Sound from the Stores – Darkest Hour

On 12 May 2016 we welcomed sound artists  Falk Morawitz & Guillaume Dujat to the museum as part of our Manchester After Hours Sound from the Stores commission. We are delighted to share a video of their performance, which was inspired by PHM’s collections.

 Program Note:

”Darkest Hour“ is a sound-centric multimedia piece based on materials located in the People’s History Museum’s Archive concerning the refugee situation during the First and Second World War. The performance mixes the materials of the archive with sound and audio snippets concerning the current refugee debate, illustrating the timelessness of the issue. In the light of repeating history, we hope to demonstrate the relevance of the archival material in present day.

Live: – Audio visual performance, ~13 minutes (premiered 12.05.2016 at the People’s History Museum Manchester). https://www.youtube.com/watch?v=zIzFJPzyPxw

Installation: – Fixed audio visual installation, 11.30 minutes. https://www.youtube.com/watch?v=S9_5gogeMVo

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Fabric of Protest Session 4: Starting the banner!

Artist Helen Mather has been working with the Learning Team at PHM to run monthly textile workshops The Fabric of Protest where participants can create their own piece of protest art in response to the museum’s collections and learn new textile techniques. The group are currently looking at the Match Girls’ Strike of 1888 and working on a banner piece to commemorate the bravery of the young women and the start of unionism as we know it today.

You can read Helen’s latest blog post about the most recent session. You can follow the group’s journey on Helen’s tumblr blog.

We had a number of new participants this month working alongside our regulars doing some excellent stitching and creative collaborations.

We welcomed a group of lecturers in textiles and fashion from Huddersfield University, a London fashion student about to go on her travels around Europe and two women who were off to do some cycling activism (there’s definitely a banner in there somewhere!).

We discussed the project so far and the ideas behind the Match Girl banner before setting to work on the first job, stitching the words. We used a mixture of appliqué and trapunto quilting to raise the surface of the letters. It was a great start and its exciting to see something grow from everyone’s contributions.

One of our regulars, Tricia has been attending a broadcasting course at all FM in Levenshulme and was armed with a zoom recorder to interview participants, Lisa and myself about the work we have been doing together. She was pretty impressive behind the mic, a natural it seems! We look forward to hearing her piece once its been edited.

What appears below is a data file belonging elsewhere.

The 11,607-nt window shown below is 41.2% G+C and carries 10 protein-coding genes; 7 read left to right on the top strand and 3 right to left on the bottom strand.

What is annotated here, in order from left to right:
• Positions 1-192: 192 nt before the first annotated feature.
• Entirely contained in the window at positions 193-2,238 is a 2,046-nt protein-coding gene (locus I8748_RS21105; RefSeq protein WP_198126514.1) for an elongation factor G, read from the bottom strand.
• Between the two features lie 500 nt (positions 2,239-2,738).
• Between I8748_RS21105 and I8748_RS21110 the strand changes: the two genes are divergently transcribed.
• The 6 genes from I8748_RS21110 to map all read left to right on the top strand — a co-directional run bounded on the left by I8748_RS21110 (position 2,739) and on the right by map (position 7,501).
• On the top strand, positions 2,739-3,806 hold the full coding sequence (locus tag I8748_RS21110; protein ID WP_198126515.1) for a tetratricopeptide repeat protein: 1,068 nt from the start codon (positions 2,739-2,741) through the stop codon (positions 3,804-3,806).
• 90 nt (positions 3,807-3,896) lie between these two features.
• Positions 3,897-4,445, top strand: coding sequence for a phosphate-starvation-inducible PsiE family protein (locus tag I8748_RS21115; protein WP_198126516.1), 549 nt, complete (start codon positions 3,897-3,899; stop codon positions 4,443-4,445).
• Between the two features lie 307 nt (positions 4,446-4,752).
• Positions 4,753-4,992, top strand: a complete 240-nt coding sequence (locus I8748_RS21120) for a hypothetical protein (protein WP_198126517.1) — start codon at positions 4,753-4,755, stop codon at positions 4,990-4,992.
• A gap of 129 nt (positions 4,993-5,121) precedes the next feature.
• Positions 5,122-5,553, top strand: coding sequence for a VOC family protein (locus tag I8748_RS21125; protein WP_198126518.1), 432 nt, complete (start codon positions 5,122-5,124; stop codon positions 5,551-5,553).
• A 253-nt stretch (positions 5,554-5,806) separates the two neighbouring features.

A lot of tea drinking and chatting whilst stitching, ideas and conversations flowing freely, exchanges of knowledge and skills passing effortlessly, what a great session! Thank you to all who attended, I hope you had as much fun as I did, though it really did go too fast…

The next Fabric of Protest workshop will be on Saturday 20 August. Future workshops are Thurs 15 September, Sat 22 Oct and Thurs 17 Nov

 

Political Leadership After Brexit – Have Your Say

A guest blog by Mark Krantz

29 April & Fri 27 May 2016, Have Your Say! @ People's History Museum

With Teresa May now Prime Minister, and Jeremy Corbyn facing a leadership challenge …

It’s Time For You To Have Your Say!

‘A week is a long time in politics’ said Harold Wilson.

In the ‘weeks’ since the Brexit vote, politics in Britain has seen much turmoil and change. Teresa May has become the new leader of the Conservative Party. We now have a new Prime Minister. Jeremy Corbyn contests an election for the leadership of the Labour Party. What will be the outcome? After an audio visual update on the current situation from tutor Mark Krantz, we will have a discussion in which you can have your say on what is happening in the political parties today.

We will also look at relevant material from the museum’s collections, including the Labour Pains: Intra-Party Tensions and Divisions, from Cole to Corbyn exhibition that is on show at the museum Mon 25 July – Thurs 1 September. This exhibition has been created with the University of Sheffield to examine past and present tensions within the Labour Party.

Join us to Have Your Say on Political Leadership After Brexit at PHM this Friday 29 July 1.00pm -3.00pm, booking required through Eventbrite: http://haveyoursayjuly.eventbrite.co.uk

**Please note– we will take a summer break from our monthly Have Your Say events in August and they will return in September, moving to the last Thursday of the month. The autumn dates will be Thurs 29 September, Thurs 27 October and Thurs 24 November. Topics for these dates are yet to be decided.

 

Stories to inspire us

A guest post by Matt Hill (Quiet Loner), our Songwriter-in-Residence. The residency’s aim is to interpret the museum’s collection through songs and in doing so increase public engagement with the collection. The project has been supported by a grant from Arts Council England.

4 June 2016, The Battle for the Ballot - the people's fight for the right to vote @ People's History Museum

For the past few months I’ve been immersed in the museum’s collections researching the history of the vote. I’ve been writing songs inspired by this and on June 4th I’ll present them for the first time in a new show as part of Manchester Histories Festival.

The idea of Universal Suffrage has it’s roots far back in history but I’ve started with the democratic awakening of the late 1700s and moved through the various Reform Acts of the 19th century. It’s a story that takes in appalling events like the Peterloo Massacre, popular movements like Chartism and culminates in the law breaking tactics of the Women’s Suffrage movement that finally led to Universal Suffrage in 1928.